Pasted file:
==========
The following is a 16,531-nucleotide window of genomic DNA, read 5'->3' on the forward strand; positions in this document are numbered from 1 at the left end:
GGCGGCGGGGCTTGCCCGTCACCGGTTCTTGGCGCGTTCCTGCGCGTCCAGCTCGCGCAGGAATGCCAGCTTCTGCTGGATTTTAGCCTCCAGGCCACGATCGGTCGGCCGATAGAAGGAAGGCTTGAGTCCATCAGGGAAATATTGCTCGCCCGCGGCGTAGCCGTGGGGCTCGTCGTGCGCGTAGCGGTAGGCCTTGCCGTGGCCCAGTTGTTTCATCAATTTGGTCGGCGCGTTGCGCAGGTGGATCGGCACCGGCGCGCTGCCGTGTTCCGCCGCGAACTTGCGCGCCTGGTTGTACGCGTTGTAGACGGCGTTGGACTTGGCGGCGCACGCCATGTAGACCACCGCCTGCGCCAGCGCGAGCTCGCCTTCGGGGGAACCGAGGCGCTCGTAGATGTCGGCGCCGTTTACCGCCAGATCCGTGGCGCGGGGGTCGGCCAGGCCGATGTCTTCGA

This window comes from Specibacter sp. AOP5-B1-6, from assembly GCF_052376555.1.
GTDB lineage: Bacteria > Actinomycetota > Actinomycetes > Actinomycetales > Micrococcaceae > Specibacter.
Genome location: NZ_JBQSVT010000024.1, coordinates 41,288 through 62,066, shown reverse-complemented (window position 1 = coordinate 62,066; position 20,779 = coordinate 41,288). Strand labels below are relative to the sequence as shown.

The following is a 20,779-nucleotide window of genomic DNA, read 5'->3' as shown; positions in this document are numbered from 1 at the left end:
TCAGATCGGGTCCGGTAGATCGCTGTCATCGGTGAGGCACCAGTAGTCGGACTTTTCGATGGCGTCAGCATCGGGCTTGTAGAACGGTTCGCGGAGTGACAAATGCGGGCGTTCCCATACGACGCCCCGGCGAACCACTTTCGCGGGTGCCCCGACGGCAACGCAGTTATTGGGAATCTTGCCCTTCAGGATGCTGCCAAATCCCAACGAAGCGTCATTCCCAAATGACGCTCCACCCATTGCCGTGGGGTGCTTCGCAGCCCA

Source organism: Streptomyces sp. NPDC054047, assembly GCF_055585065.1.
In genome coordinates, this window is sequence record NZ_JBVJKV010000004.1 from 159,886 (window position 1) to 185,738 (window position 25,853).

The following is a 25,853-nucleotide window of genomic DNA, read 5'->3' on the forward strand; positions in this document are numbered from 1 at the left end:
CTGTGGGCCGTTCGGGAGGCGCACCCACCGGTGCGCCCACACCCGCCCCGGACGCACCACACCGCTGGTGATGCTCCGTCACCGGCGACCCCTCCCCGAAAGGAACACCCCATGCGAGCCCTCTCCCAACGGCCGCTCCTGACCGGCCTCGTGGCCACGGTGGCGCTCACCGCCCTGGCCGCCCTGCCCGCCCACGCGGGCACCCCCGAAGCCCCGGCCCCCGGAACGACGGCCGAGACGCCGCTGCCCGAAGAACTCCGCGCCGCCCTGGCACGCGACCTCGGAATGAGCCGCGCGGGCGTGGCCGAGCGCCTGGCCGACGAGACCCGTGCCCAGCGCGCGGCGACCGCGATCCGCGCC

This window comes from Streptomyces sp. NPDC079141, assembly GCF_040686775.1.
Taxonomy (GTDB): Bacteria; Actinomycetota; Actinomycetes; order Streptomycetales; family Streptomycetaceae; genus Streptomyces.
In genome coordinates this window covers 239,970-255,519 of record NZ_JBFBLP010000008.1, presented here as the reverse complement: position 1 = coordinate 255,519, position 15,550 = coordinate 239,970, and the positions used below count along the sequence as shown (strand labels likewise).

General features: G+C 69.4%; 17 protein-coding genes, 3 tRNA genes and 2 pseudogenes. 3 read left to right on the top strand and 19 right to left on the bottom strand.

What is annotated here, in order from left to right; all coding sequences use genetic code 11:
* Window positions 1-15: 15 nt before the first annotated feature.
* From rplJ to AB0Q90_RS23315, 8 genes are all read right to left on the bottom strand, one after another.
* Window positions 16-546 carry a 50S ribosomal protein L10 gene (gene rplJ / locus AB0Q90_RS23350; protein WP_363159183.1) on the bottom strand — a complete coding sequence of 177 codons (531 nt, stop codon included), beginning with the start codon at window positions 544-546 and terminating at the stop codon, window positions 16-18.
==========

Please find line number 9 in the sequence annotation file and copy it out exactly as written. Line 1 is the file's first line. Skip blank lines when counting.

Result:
In genome coordinates, this window is sequence record NZ_JBVJKV010000004.1 from 159,886 (window position 1) to 185,738 (window position 25,853).